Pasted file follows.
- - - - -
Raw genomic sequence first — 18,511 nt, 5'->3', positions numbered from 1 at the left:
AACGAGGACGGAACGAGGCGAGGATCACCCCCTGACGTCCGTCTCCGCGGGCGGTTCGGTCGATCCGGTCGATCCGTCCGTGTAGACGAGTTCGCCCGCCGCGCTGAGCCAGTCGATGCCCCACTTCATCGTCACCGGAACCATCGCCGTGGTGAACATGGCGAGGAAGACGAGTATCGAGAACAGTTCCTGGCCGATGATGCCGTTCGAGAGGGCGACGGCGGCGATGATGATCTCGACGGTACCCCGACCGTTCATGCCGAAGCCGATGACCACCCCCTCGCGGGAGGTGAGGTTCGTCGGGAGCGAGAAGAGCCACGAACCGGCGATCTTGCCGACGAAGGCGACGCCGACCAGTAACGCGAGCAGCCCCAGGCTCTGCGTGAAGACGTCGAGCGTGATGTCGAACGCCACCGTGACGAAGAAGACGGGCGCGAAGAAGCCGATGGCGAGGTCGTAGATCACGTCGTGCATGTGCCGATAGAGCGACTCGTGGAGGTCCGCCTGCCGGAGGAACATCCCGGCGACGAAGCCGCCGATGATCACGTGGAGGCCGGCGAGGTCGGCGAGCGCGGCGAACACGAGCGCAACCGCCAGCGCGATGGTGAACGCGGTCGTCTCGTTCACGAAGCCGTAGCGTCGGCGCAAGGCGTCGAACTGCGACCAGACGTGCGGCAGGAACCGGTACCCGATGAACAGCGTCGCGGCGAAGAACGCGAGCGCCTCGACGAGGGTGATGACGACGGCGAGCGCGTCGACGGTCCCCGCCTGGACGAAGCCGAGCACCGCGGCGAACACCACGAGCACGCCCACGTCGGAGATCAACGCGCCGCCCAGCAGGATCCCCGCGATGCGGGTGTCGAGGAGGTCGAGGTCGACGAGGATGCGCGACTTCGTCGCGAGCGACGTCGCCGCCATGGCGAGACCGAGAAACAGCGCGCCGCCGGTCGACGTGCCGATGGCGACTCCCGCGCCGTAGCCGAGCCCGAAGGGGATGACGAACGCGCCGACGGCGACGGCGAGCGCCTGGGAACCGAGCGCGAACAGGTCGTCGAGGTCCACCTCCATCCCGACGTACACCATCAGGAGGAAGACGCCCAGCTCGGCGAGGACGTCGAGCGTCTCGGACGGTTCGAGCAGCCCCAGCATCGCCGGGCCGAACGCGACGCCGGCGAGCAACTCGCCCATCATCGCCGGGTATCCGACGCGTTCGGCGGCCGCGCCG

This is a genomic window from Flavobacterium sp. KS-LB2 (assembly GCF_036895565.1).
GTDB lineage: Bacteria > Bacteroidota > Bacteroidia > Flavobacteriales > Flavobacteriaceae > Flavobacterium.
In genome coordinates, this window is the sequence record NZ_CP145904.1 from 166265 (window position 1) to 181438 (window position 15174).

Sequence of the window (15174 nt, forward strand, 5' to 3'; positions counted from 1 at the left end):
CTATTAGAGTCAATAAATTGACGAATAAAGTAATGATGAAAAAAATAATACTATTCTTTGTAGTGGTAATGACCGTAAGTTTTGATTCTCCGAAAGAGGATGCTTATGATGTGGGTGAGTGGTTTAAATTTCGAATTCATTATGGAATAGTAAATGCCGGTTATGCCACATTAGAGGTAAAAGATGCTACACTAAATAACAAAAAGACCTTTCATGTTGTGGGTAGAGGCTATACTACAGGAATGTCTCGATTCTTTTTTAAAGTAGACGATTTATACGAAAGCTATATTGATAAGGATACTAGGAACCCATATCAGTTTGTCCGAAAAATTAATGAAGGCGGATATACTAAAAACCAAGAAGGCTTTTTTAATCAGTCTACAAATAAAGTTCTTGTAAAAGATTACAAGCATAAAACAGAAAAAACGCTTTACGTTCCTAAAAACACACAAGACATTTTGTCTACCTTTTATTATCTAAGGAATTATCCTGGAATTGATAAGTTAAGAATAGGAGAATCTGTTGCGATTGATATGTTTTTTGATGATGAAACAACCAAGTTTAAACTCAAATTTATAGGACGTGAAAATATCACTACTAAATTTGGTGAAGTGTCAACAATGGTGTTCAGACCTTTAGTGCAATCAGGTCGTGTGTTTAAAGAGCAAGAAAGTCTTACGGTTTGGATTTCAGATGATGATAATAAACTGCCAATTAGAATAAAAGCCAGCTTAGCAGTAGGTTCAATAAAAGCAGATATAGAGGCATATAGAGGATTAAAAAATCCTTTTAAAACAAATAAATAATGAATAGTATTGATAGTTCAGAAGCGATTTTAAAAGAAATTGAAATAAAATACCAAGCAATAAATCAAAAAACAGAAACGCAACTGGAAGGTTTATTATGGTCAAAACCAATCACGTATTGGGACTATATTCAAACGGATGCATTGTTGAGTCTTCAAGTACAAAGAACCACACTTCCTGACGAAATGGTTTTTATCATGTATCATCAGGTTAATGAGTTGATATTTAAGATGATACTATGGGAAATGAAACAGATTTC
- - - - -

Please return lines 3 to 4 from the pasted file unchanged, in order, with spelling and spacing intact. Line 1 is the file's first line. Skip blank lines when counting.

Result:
This is a genomic window from Flavobacterium sp. KS-LB2 (assembly GCF_036895565.1).
GTDB lineage: Bacteria > Bacteroidota > Bacteroidia > Flavobacteriales > Flavobacteriaceae > Flavobacterium.